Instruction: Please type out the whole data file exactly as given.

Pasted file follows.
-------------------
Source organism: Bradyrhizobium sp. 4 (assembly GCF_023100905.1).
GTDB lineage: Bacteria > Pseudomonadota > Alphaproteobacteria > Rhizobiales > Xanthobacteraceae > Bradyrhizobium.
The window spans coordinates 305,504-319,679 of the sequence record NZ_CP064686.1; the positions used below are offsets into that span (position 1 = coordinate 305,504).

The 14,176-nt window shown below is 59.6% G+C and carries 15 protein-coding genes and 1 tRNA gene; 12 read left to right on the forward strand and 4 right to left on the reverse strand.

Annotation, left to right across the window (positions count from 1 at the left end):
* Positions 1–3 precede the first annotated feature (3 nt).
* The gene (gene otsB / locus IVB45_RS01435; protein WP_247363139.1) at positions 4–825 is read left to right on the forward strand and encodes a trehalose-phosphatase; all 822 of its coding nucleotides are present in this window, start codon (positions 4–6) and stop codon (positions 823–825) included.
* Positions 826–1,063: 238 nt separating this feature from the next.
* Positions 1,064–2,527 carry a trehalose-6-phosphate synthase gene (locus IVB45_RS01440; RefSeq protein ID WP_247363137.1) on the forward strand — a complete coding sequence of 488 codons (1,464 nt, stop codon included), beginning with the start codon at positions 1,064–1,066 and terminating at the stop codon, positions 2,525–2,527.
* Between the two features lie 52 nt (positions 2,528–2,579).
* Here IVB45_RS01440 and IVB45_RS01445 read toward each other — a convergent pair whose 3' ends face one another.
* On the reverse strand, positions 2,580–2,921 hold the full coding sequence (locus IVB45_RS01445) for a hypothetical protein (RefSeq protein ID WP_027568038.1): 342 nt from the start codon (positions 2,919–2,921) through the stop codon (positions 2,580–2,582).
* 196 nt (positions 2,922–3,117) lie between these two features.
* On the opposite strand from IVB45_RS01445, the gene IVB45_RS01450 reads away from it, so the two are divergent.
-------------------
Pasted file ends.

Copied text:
Source organism: Bradyrhizobium sp. 4 (assembly GCF_023100905.1).
GTDB lineage: Bacteria > Pseudomonadota > Alphaproteobacteria > Rhizobiales > Xanthobacteraceae > Bradyrhizobium.
The window spans coordinates 305,504-319,679 of the sequence record NZ_CP064686.1; the positions used below are offsets into that span (position 1 = coordinate 305,504).

The 14,176-nt window shown below is 59.6% G+C and carries 15 protein-coding genes and 1 tRNA gene; 12 read left to right on the forward strand and 4 right to left on the reverse strand.

Annotation, left to right across the window (positions count from 1 at the left end):
* Positions 1–3 precede the first annotated feature (3 nt).
* The gene (gene otsB / locus IVB45_RS01435; protein WP_247363139.1) at positions 4–825 is read left to right on the forward strand and encodes a trehalose-phosphatase; all 822 of its coding nucleotides are present in this window, start codon (positions 4–6) and stop codon (positions 823–825) included.
* Positions 826–1,063: 238 nt separating this feature from the next.
* Positions 1,064–2,527 carry a trehalose-6-phosphate synthase gene (locus IVB45_RS01440; RefSeq protein ID WP_247363137.1) on the forward strand — a complete coding sequence of 488 codons (1,464 nt, stop codon included), beginning with the start codon at positions 1,064–1,066 and terminating at the stop codon, positions 2,525–2,527.
* Between the two features lie 52 nt (positions 2,528–2,579).
* Here IVB45_RS01440 and IVB45_RS01445 read toward each other — a convergent pair whose 3' ends face one another.
* On the reverse strand, positions 2,580–2,921 hold the full coding sequence (locus IVB45_RS01445) for a hypothetical protein (RefSeq protein ID WP_027568038.1): 342 nt from the start codon (positions 2,919–2,921) through the stop codon (positions 2,580–2,582).
* 196 nt (positions 2,922–3,117) lie between these two features.
* On the opposite strand from IVB45_RS01445, the gene IVB45_RS01450 reads away from it, so the two are divergent.